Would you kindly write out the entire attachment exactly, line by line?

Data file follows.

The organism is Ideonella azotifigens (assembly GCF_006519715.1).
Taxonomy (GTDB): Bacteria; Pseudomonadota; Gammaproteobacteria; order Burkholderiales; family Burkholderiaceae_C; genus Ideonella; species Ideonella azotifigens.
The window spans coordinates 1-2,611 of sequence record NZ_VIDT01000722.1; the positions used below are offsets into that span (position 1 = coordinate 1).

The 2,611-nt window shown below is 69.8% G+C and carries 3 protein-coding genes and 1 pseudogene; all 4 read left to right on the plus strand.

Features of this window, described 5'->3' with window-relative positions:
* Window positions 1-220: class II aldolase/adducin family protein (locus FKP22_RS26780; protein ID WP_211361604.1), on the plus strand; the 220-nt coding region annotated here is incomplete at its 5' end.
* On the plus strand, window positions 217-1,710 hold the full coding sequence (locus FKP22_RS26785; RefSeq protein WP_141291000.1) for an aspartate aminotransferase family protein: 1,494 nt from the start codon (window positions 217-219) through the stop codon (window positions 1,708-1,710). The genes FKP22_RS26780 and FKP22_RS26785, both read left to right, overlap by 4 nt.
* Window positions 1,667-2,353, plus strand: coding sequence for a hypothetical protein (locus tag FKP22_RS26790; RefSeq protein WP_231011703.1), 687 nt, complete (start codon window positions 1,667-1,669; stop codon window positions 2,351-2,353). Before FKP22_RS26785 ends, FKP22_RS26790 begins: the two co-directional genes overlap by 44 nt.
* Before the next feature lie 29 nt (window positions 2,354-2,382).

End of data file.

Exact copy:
The organism is Ideonella azotifigens (assembly GCF_006519715.1).
Taxonomy (GTDB): Bacteria; Pseudomonadota; Gammaproteobacteria; order Burkholderiales; family Burkholderiaceae_C; genus Ideonella; species Ideonella azotifigens.
The window spans coordinates 1-2,611 of sequence record NZ_VIDT01000722.1; the positions used below are offsets into that span (position 1 = coordinate 1).

The 2,611-nt window shown below is 69.8% G+C and carries 3 protein-coding genes and 1 pseudogene; all 4 read left to right on the plus strand.

Features of this window, described 5'->3' with window-relative positions:
* Window positions 1-220: class II aldolase/adducin family protein (locus FKP22_RS26780; protein ID WP_211361604.1), on the plus strand; the 220-nt coding region annotated here is incomplete at its 5' end.
* On the plus strand, window positions 217-1,710 hold the full coding sequence (locus FKP22_RS26785; RefSeq protein WP_141291000.1) for an aspartate aminotransferase family protein: 1,494 nt from the start codon (window positions 217-219) through the stop codon (window positions 1,708-1,710). The genes FKP22_RS26780 and FKP22_RS26785, both read left to right, overlap by 4 nt.
* Window positions 1,667-2,353, plus strand: coding sequence for a hypothetical protein (locus tag FKP22_RS26790; RefSeq protein WP_231011703.1), 687 nt, complete (start codon window positions 1,667-1,669; stop codon window positions 2,351-2,353). Before FKP22_RS26785 ends, FKP22_RS26790 begins: the two co-directional genes overlap by 44 nt.
* Before the next feature lie 29 nt (window positions 2,354-2,382).